Gallery Homelessness

Shelterless in the Time of COVID-19

I have a deep concern for what is happening with the homeless in Los Angeles, especially in light of the Covid-19 pandemic. I wondered if any programs were offering assistance, and so decided to head downtown with my camera to document what was happening on the street.

My first thought was to put together a photo essay to bring attention to the situation, tell the story.

I have always believed that when shooting, you bring yourself to the photograph, your own feelings, your bias. Yes, the photo is about the subject, however it also about who you are, and how you feel as an artist,  your heart, your compassion.

The gentleman sleeping on the street with his wheel chair as a resting place really moved me.  I wanted to be respectful. There is a tenderness to the image – peace. That was one of the first images I captured and it set the overall spirit for more than a week of shooting.

There is love, and in fact there needs to be love when expressing human suffering. Compassion.

As an African American I am destroyed at times when I see black folks on the street, living at the margins of mainstream society. I recognize that past disparities and inequalities have placed us here as a people.

Simply, therein lies my connection / humanity.




About Keith Smith

Born in New Orleans, Keith Smith graduated from Xavier University of Louisiana in 1983 with a Bachelor of Arts degree in Mass Communications. In 1989 Smith was accepted into the prestigious AFI [American Film Institute] in Los Angeles, where he earned a Master of Fine Arts degree. There he received AFI’s 1991 distinguished Remy Martin Student Scholarship Award. This marked the first time in its six-year inception, that the award was given to a cinematography fellow, and the first time the award went to a first-year student.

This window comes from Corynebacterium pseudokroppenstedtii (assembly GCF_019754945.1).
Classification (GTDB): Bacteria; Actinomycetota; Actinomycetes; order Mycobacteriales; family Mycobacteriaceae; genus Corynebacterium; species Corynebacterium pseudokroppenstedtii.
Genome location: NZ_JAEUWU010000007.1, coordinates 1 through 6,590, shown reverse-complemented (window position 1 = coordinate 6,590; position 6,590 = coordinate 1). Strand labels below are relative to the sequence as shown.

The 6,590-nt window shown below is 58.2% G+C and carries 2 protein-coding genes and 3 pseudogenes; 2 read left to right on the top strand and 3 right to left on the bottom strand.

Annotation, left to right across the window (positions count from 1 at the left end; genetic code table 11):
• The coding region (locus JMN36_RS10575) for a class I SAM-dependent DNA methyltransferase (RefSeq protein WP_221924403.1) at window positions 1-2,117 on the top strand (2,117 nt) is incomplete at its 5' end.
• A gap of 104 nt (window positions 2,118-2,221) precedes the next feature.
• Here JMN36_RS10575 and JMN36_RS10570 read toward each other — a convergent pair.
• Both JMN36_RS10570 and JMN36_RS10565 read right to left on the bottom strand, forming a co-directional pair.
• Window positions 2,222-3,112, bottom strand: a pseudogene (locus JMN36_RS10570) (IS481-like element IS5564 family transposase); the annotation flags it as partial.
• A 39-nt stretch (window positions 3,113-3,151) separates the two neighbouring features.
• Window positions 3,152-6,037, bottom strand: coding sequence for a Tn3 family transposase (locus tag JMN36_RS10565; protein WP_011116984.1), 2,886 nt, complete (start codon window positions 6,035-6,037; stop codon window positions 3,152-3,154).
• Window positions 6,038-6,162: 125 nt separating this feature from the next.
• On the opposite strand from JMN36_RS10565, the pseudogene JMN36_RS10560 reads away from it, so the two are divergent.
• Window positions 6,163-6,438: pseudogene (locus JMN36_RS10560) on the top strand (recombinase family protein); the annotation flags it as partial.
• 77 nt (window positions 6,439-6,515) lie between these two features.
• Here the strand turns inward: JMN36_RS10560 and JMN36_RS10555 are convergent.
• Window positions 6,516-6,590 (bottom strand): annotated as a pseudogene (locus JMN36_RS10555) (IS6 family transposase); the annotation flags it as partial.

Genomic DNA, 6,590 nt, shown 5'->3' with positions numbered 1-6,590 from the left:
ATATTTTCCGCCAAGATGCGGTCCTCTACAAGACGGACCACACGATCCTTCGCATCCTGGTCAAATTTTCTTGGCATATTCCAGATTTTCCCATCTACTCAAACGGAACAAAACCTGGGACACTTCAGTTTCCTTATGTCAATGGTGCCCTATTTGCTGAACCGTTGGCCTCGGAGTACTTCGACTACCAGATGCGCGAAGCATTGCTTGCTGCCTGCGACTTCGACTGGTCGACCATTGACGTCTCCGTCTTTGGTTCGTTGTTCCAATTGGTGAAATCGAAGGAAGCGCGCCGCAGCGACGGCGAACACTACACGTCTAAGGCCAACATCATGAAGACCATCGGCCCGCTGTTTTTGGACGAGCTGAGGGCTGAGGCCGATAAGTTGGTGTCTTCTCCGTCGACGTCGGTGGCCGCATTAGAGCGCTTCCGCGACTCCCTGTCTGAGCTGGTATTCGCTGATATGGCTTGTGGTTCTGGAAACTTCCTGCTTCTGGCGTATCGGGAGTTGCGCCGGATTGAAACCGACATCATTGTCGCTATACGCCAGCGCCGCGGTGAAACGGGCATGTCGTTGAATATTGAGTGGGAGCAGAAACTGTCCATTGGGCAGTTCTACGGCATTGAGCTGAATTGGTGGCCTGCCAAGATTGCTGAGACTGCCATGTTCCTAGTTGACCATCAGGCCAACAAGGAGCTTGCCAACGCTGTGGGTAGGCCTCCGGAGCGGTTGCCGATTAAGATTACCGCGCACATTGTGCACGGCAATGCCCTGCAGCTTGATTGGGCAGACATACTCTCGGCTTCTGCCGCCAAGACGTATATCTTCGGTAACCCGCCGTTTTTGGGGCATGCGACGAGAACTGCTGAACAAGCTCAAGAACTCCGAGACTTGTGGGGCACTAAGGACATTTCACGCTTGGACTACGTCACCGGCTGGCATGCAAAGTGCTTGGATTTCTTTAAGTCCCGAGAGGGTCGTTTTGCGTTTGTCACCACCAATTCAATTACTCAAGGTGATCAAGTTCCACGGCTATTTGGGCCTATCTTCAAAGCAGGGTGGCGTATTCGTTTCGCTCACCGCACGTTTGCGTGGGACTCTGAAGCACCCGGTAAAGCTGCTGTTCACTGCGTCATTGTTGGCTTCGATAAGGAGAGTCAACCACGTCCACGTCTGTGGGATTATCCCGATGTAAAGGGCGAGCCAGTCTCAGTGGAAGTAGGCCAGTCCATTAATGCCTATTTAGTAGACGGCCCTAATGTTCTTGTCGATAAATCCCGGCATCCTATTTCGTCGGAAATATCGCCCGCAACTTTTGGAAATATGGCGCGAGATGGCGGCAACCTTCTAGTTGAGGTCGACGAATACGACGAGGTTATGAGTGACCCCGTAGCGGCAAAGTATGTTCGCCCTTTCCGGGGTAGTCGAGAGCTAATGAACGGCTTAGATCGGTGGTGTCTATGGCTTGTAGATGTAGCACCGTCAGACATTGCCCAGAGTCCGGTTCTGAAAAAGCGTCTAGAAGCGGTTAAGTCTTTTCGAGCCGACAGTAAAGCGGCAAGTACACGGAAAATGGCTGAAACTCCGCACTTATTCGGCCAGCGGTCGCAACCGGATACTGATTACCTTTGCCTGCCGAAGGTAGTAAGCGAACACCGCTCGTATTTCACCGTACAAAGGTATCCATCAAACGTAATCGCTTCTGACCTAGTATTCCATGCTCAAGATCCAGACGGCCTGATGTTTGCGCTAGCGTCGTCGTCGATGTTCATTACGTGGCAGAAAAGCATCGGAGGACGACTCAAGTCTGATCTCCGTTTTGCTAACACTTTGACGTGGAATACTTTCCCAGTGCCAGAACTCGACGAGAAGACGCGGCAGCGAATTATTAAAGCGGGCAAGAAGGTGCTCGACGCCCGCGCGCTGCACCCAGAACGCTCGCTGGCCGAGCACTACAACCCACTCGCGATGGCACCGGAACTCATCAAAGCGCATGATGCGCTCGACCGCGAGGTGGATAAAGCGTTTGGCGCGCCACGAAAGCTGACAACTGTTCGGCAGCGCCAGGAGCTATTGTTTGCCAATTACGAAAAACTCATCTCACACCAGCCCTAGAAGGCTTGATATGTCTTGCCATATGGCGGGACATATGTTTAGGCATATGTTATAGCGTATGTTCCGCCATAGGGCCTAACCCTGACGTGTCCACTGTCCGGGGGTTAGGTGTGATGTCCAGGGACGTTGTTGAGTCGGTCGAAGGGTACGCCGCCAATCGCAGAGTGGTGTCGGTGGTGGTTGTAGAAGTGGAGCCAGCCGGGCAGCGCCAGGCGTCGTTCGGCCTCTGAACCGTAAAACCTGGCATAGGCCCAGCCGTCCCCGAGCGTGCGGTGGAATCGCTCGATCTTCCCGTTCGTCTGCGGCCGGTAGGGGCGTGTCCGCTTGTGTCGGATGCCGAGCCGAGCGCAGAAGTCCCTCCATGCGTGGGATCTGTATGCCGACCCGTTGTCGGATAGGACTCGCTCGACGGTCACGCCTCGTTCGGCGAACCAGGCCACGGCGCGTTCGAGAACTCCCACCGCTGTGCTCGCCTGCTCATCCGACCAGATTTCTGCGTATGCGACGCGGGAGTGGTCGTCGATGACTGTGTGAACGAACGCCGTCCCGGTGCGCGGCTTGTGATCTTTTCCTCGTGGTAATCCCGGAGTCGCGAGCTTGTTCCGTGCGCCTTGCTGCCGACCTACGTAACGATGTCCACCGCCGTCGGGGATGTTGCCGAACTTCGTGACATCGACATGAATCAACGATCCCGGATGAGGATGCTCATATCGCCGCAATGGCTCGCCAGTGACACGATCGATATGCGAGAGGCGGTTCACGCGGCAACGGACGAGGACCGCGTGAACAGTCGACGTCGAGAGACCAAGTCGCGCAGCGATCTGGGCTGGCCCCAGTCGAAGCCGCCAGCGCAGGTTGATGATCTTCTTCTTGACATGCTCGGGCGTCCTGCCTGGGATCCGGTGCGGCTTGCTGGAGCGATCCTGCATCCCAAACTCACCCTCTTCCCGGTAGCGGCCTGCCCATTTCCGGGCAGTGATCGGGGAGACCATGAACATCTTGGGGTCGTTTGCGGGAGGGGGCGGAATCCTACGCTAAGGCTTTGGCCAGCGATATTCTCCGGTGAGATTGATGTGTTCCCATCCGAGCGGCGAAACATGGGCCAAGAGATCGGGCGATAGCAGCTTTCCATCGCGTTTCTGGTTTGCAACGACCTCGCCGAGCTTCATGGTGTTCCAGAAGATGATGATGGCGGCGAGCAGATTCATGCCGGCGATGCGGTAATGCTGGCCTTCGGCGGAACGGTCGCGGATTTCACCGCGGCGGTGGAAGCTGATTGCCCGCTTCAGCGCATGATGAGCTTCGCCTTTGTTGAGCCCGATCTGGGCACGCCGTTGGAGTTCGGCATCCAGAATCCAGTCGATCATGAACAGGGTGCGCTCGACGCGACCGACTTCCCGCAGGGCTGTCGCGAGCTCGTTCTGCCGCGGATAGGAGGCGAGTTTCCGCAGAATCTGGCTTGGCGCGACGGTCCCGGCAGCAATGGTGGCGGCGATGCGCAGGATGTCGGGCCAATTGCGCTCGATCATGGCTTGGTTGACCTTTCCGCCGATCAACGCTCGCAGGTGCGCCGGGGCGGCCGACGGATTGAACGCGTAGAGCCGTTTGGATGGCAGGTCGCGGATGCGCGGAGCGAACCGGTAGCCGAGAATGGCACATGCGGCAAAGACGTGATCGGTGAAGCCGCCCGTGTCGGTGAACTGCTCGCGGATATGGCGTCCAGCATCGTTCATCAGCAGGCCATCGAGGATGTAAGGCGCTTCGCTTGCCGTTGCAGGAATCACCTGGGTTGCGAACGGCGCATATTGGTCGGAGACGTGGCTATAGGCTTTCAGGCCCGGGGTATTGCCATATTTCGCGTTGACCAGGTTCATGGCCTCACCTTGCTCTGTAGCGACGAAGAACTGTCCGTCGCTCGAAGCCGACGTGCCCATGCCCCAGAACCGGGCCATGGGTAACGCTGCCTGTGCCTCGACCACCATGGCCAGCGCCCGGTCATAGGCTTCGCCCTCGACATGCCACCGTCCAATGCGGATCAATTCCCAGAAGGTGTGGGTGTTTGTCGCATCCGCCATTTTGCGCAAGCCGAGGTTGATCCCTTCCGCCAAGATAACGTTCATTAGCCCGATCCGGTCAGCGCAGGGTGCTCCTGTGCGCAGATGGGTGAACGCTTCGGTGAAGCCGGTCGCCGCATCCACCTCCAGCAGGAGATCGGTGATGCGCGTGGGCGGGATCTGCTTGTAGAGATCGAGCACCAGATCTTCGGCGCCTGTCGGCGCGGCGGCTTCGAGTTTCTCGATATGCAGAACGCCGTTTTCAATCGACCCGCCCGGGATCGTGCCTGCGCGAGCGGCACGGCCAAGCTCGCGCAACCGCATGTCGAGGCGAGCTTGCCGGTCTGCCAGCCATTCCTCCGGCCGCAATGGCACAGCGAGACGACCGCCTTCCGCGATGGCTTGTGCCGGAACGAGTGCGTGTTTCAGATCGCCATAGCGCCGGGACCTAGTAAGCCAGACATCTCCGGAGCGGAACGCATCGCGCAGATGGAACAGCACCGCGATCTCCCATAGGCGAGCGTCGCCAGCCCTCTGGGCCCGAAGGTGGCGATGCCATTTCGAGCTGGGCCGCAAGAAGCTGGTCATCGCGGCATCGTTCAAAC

Smith began his film career as a camera assistant working with such well-known filmmakers as Oliver Stone and Robert Richardson, ASC. He worked with the pair on JFK, Heaven and Earth, Natural Born Killers, Nixon, and Any Given Sunday. He went onto work with Rob Reiner on a Few Good Men, and Robert Townsend’s comedy, Meteor Man.

Smith is focusing himself on a career in Hollywood as a Director of Photography. His goal is to shoot films that inspire and entertain. Lastly, he is most committed to films that are truthful and authentic in tone.


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